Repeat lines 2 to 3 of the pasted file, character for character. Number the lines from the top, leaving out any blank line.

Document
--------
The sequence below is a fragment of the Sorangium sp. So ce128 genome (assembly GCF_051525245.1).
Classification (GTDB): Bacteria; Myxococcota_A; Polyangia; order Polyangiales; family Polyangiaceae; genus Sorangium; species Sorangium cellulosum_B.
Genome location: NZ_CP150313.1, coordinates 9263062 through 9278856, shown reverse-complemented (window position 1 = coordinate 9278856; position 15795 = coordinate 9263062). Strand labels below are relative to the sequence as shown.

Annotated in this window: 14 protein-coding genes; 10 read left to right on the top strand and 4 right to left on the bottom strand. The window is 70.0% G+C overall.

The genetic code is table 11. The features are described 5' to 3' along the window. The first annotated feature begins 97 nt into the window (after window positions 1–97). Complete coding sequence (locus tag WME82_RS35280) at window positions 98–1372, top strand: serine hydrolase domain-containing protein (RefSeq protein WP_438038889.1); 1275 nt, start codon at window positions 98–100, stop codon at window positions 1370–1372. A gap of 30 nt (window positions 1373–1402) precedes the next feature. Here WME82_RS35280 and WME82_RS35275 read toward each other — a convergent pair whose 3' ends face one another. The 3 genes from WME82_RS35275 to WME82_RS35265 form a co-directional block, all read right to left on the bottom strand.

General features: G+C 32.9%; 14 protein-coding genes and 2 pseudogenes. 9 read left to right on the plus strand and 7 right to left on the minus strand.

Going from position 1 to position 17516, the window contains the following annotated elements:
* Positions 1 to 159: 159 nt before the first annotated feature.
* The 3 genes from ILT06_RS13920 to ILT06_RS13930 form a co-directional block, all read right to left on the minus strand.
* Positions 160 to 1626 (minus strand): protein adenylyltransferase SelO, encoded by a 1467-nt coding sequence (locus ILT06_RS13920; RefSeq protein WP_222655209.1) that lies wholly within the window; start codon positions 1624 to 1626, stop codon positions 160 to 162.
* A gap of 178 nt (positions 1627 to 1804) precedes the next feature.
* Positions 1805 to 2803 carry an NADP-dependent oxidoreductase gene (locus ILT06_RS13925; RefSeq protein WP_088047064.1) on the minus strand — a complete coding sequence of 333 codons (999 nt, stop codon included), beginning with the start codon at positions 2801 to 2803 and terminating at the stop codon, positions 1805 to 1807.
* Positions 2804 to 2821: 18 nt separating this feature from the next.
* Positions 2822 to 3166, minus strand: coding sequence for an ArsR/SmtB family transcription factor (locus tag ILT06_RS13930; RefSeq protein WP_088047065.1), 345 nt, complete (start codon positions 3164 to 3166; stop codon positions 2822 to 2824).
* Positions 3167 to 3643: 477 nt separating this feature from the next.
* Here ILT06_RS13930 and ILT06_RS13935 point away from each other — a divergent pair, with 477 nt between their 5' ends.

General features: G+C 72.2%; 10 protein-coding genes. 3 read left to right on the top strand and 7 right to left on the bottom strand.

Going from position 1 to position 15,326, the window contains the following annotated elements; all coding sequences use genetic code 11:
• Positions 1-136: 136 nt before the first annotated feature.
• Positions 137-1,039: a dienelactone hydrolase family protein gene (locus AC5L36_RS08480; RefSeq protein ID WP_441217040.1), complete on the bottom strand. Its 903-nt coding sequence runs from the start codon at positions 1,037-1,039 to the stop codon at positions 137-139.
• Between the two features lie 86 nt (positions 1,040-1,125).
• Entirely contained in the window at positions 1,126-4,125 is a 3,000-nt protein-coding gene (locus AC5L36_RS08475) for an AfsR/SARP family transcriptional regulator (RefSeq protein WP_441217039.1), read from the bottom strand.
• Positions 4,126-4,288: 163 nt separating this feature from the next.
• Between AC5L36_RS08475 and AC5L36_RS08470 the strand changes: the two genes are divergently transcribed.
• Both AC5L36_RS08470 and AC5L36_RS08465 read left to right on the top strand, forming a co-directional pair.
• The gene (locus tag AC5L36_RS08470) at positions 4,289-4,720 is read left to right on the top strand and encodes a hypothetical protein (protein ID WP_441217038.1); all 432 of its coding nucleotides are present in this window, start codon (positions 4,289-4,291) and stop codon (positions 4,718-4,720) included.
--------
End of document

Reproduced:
Classification (GTDB): Bacteria; Myxococcota_A; Polyangia; order Polyangiales; family Polyangiaceae; genus Sorangium; species Sorangium cellulosum_B.
Genome location: NZ_CP150313.1, coordinates 9263062 through 9278856, shown reverse-complemented (window position 1 = coordinate 9278856; position 15795 = coordinate 9263062). Strand labels below are relative to the sequence as shown.